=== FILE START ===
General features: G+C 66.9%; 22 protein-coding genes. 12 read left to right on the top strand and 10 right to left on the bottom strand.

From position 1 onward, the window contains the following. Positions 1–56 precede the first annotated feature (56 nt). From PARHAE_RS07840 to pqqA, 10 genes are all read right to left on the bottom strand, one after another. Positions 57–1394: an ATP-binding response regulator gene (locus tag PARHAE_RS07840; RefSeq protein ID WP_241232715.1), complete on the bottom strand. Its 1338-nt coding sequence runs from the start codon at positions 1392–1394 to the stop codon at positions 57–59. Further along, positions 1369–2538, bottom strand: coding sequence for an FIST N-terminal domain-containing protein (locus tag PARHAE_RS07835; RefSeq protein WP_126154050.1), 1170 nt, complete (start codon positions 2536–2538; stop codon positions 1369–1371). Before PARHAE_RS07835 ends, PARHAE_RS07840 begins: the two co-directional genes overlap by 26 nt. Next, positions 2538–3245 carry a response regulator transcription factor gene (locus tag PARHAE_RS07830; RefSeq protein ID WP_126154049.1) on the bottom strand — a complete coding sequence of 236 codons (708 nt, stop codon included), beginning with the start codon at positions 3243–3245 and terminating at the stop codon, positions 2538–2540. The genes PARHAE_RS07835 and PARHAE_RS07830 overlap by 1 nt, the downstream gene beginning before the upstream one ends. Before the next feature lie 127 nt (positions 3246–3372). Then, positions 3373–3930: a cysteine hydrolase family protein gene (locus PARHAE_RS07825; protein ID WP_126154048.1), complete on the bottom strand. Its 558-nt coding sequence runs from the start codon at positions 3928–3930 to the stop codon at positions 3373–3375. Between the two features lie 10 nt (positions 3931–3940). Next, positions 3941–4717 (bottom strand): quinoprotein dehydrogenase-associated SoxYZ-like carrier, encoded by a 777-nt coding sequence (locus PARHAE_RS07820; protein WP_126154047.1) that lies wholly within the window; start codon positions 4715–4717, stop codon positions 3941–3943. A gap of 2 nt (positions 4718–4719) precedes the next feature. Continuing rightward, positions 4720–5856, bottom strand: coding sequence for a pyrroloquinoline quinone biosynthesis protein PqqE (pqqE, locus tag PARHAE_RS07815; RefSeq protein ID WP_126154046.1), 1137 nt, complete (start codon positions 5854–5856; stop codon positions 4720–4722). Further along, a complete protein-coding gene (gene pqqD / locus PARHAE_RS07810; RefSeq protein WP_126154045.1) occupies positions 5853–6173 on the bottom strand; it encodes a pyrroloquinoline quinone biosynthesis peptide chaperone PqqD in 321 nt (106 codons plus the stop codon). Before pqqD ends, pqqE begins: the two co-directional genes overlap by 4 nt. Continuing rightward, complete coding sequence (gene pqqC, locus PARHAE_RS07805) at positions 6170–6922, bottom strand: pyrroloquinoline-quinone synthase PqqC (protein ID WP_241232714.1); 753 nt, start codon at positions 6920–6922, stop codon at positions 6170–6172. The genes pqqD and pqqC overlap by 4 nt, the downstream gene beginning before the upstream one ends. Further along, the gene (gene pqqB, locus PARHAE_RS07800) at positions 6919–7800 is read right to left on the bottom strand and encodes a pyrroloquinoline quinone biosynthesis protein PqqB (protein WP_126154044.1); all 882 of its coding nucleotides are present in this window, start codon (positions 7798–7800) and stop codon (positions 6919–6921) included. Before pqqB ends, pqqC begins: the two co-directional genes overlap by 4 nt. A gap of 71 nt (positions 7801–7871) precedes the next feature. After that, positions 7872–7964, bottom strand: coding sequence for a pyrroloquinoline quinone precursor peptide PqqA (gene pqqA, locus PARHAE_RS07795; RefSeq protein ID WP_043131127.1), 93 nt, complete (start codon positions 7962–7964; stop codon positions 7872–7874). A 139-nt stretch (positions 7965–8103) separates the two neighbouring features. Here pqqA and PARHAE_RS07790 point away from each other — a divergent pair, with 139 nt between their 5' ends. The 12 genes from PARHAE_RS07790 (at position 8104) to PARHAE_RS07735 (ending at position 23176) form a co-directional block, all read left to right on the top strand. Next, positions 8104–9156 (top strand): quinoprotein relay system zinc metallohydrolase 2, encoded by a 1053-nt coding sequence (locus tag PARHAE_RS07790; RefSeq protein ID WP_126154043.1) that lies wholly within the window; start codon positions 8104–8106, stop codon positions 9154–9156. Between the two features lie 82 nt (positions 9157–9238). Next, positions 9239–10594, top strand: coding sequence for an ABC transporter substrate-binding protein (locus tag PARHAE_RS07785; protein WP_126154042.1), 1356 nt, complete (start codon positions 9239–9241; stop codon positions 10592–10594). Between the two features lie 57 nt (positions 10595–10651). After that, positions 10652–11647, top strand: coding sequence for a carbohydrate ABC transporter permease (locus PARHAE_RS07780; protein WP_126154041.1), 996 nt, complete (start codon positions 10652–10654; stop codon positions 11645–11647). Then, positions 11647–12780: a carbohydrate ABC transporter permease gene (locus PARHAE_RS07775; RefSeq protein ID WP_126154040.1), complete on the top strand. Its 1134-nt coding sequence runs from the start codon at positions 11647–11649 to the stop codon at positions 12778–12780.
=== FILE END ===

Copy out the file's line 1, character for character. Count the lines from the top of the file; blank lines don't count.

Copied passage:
General features: G+C 66.9%; 22 protein-coding genes. 12 read left to right on the top strand and 10 right to left on the bottom strand.